Let’s start with the bad news, keeping in mind there is some good news to follow:
- You’re out of work because of an invisible foe that has shut down the world economy.
- Return to employment is not assured.
- There is a serious and growing qualified teacher shortage in South Carolina.
Now the good news: there’s never been a better time to become a teacher. If you have a bachelor’s degree, even in some subjects unrelated to pedagogy, you can create a career for yourself in education faster and easier than ever before.
You can even get certified online and get paid to learn.
The Extent of the Shortage
The state is hemorrhaging teachers. More than 5,000 teachers leave the system each year while teacher education programs produce fewer replacements, down 25% since 2012. The 2018-19 school year in South Carolina began with 621 teacher vacancies, and the problem is particularly acute in certain areas, like science, math, and special education. Combined with increasing demand, particularly in fast-growing Berkeley, Charleston, and Dorchester counties, the issue prompted the state legislature to boost salaries last year and initiate some reforms. The state projects teacher shortages of 774 in science alone by the 2027-28 school year.
In short, the school systems in our area need teachers and they are making it easier to become one. That is something to consider if Covid-19 has undermined your employment options.
There are numerous avenues through which non-teachers can quickly get trained, tested, and certified to teach in public schools. Through two related programs – Teachers of Tomorrow and TeachCharleston – anyone with a bachelor’s degree and experience in a wide variety of disciplines can quickly secure teaching jobs while they prepare for certification. (This program was suspended in April while schools were shuttered.)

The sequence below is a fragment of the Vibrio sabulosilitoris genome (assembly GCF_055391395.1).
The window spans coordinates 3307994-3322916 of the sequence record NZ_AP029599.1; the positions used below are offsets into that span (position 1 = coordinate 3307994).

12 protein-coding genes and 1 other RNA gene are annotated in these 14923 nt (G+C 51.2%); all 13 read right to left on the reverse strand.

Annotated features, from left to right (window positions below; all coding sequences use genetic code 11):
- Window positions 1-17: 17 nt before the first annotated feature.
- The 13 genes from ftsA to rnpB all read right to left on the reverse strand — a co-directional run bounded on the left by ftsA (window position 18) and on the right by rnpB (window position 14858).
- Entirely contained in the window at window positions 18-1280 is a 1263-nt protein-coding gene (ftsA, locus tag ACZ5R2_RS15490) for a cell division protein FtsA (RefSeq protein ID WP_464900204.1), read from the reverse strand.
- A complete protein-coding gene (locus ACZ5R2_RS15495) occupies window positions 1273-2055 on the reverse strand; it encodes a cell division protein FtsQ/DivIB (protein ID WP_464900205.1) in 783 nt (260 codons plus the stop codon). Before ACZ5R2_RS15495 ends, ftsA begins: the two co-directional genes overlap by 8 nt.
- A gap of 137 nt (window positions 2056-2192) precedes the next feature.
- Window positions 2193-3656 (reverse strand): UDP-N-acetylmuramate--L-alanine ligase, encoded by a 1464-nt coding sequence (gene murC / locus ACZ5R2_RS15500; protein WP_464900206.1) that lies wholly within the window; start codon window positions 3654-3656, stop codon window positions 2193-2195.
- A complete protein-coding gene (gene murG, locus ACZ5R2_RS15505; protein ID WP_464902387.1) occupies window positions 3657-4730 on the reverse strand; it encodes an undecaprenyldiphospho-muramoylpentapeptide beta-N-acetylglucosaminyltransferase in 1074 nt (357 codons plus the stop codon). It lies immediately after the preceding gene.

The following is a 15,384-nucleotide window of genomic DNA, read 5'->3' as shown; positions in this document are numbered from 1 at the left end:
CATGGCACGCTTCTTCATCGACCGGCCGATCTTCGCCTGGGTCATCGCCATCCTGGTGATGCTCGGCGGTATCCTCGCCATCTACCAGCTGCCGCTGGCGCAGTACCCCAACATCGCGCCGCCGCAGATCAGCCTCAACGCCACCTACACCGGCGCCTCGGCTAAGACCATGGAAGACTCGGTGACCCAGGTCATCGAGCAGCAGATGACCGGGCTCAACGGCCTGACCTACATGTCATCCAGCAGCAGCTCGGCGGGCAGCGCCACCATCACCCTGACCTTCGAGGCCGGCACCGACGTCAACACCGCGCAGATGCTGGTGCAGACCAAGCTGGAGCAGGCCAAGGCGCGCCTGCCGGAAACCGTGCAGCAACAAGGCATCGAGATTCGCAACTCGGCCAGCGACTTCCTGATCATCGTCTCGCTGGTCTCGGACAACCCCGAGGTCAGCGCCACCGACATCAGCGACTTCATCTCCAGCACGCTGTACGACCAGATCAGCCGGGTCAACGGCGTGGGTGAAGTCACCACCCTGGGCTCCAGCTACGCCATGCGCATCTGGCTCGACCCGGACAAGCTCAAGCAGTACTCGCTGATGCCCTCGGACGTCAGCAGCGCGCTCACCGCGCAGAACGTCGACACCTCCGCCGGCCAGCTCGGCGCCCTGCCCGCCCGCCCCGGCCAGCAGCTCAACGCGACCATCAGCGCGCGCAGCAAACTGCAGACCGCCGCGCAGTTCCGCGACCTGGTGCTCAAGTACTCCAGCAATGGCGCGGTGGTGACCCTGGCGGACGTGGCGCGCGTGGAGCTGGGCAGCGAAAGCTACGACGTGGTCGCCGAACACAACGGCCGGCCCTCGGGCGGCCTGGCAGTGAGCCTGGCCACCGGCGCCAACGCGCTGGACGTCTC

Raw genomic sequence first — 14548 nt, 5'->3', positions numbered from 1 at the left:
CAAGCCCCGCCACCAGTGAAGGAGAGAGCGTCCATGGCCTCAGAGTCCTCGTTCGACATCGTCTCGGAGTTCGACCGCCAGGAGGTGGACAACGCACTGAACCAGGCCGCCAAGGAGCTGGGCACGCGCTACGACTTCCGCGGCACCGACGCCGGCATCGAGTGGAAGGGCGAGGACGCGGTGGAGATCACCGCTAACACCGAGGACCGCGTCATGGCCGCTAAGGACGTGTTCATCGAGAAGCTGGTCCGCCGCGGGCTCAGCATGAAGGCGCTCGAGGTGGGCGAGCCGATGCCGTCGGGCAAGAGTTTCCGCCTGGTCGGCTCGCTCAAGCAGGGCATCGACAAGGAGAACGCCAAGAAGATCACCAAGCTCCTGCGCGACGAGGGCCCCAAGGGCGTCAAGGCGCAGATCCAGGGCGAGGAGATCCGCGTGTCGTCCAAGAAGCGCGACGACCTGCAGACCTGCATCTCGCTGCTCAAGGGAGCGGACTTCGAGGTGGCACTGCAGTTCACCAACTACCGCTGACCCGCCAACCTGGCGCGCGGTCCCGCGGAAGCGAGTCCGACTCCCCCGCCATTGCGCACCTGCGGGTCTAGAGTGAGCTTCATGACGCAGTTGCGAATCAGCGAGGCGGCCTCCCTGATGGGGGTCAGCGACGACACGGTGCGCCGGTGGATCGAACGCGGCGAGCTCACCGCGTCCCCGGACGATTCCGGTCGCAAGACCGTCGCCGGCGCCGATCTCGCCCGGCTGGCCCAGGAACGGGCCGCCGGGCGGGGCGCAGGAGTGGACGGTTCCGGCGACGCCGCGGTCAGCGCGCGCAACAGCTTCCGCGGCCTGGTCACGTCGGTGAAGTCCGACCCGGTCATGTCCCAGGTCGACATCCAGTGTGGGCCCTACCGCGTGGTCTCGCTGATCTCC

Here’s how it works:
Candidates must take and pass a test in the subject area of their choice through the South Carolina chapter of the American Board to become eligible to teach. Test areas include biology, chemistry, physics, general science, math, and English.
Local school districts may hire candidates who pass the exam for one of their many openings in a host of subject areas facing shortages, most notably math, science, social studies, special education, art, business and computer technology, and Spanish.
After three years of in-classroom training and teaching, alternative certification candidates are eligible to take the Praxis exam in Principles of Learning and Teaching. Much of the learning and testing can now be done online from the comfort of home.
According to the American Board website, “You can become a teacher in South Carolina on your own schedule, without quitting your current job or going into debt. Our state-approved program is simple—study for and take two certification exams to earn your teaching certificate”
Numerous Other Shortcut Opportunities
This is the simplest, but not the only, transitioning path to a teaching career. Even without a bachelor’s degree, those interested in teaching non-academic high school courses, called career and technology education (CTE) courses, may qualify for CTE Work-Based Certification. CTE comprises agriculture, computer technology, family and consumer sciences (what was once called home economics), and industrial technology.
To be eligible for permanent positions in these areas, candidates with high school diplomas and relevant career experience may be hired provisionally while fulfilling professional development requirements, including coursework and in-services, over the next five years. More information may be found here.
The PACE program allows individuals to begin teaching right away under the guidance of mentor teachers. Those eligible have a college major and full-time work experience in a subject area of need and must complete coursework and credentialing, much of which is offered online. Candidates may qualify as fully credentialed teachers in three years.
Finally, those who seek to teach as a sideline to their ongoing career may become adjunct teachers with up to two courses annually. Certification for the adjunct position requires a bachelor’s degree with a major in the subject area or a passing Praxis exam score, plus at least five years of related occupational experience.
The South Carolina Department of Education offers guidance and resources to support those preparing for teaching exams, including 175 hours of online educator training.
Qualified educators are critical to the educational success of Lowcountry children and the area’s continued economic development. The Lowcountry Graduate Center supports both outcomes by offering graduate education and certificate programs for those already in the teaching profession, as it is one of the LGC’s highest priority employment sectors.